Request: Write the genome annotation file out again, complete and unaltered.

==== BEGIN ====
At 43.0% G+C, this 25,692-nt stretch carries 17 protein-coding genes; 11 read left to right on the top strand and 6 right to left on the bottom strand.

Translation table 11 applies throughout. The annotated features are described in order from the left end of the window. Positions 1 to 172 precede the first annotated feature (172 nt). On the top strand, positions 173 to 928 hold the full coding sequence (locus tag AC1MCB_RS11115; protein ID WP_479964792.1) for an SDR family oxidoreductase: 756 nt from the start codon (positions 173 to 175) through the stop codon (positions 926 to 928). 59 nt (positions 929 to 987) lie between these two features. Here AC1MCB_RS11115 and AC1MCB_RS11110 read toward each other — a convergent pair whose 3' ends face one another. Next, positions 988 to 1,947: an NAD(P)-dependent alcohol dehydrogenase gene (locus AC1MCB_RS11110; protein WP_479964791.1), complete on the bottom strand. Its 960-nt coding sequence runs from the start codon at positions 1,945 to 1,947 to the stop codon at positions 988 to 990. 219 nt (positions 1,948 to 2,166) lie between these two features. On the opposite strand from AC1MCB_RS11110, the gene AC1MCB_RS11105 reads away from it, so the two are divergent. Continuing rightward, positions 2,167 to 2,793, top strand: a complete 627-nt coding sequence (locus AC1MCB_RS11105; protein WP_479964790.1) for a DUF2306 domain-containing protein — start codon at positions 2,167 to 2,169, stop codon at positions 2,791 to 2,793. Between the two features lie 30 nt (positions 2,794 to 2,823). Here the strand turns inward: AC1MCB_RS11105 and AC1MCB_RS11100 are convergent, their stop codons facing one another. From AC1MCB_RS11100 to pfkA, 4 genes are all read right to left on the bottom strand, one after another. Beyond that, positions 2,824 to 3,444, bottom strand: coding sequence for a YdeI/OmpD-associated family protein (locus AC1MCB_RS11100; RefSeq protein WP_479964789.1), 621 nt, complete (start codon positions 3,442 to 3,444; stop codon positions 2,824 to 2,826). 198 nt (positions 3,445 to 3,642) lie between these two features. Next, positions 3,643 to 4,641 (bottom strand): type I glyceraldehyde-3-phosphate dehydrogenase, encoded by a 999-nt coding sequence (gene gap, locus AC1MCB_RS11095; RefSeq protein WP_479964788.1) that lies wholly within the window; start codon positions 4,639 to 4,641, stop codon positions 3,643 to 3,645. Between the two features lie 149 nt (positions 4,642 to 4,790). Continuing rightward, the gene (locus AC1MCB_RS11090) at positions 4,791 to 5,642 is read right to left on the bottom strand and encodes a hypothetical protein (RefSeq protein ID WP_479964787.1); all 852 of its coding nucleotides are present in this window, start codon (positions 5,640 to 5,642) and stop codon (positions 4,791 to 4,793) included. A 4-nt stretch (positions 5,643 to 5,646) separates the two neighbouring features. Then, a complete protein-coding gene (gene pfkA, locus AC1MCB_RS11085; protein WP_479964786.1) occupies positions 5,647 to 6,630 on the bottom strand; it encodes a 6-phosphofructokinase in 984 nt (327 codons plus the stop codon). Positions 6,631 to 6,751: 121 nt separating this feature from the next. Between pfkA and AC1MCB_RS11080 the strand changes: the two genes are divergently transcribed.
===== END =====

At 43.0% G+C, this 25,692-nt stretch carries 17 protein-coding genes; 11 read left to right on the top strand and 6 right to left on the bottom strand.

Translation table 11 applies throughout. The annotated features are described in order from the left end of the window. Positions 1 to 172 precede the first annotated feature (172 nt). On the top strand, positions 173 to 928 hold the full coding sequence (locus tag AC1MCB_RS11115; protein ID WP_479964792.1) for an SDR family oxidoreductase: 756 nt from the start codon (positions 173 to 175) through the stop codon (positions 926 to 928). 59 nt (positions 929 to 987) lie between these two features. Here AC1MCB_RS11115 and AC1MCB_RS11110 read toward each other — a convergent pair whose 3' ends face one another. Next, positions 988 to 1,947: an NAD(P)-dependent alcohol dehydrogenase gene (locus AC1MCB_RS11110; protein WP_479964791.1), complete on the bottom strand. Its 960-nt coding sequence runs from the start codon at positions 1,945 to 1,947 to the stop codon at positions 988 to 990. 219 nt (positions 1,948 to 2,166) lie between these two features. On the opposite strand from AC1MCB_RS11110, the gene AC1MCB_RS11105 reads away from it, so the two are divergent. Continuing rightward, positions 2,167 to 2,793, top strand: a complete 627-nt coding sequence (locus AC1MCB_RS11105; protein WP_479964790.1) for a DUF2306 domain-containing protein — start codon at positions 2,167 to 2,169, stop codon at positions 2,791 to 2,793. Between the two features lie 30 nt (positions 2,794 to 2,823). Here the strand turns inward: AC1MCB_RS11105 and AC1MCB_RS11100 are convergent, their stop codons facing one another. From AC1MCB_RS11100 to pfkA, 4 genes are all read right to left on the bottom strand, one after another. Beyond that, positions 2,824 to 3,444, bottom strand: coding sequence for a YdeI/OmpD-associated family protein (locus AC1MCB_RS11100; RefSeq protein WP_479964789.1), 621 nt, complete (start codon positions 3,442 to 3,444; stop codon positions 2,824 to 2,826). 198 nt (positions 3,445 to 3,642) lie between these two features. Next, positions 3,643 to 4,641 (bottom strand): type I glyceraldehyde-3-phosphate dehydrogenase, encoded by a 999-nt coding sequence (gene gap, locus AC1MCB_RS11095; RefSeq protein WP_479964788.1) that lies wholly within the window; start codon positions 4,639 to 4,641, stop codon positions 3,643 to 3,645. Between the two features lie 149 nt (positions 4,642 to 4,790). Continuing rightward, the gene (locus AC1MCB_RS11090) at positions 4,791 to 5,642 is read right to left on the bottom strand and encodes a hypothetical protein (RefSeq protein ID WP_479964787.1); all 852 of its coding nucleotides are present in this window, start codon (positions 5,640 to 5,642) and stop codon (positions 4,791 to 4,793) included. A 4-nt stretch (positions 5,643 to 5,646) separates the two neighbouring features. Then, a complete protein-coding gene (gene pfkA, locus AC1MCB_RS11085; protein WP_479964786.1) occupies positions 5,647 to 6,630 on the bottom strand; it encodes a 6-phosphofructokinase in 984 nt (327 codons plus the stop codon). Positions 6,631 to 6,751: 121 nt separating this feature from the next. Between pfkA and AC1MCB_RS11080 the strand changes: the two genes are divergently transcribed.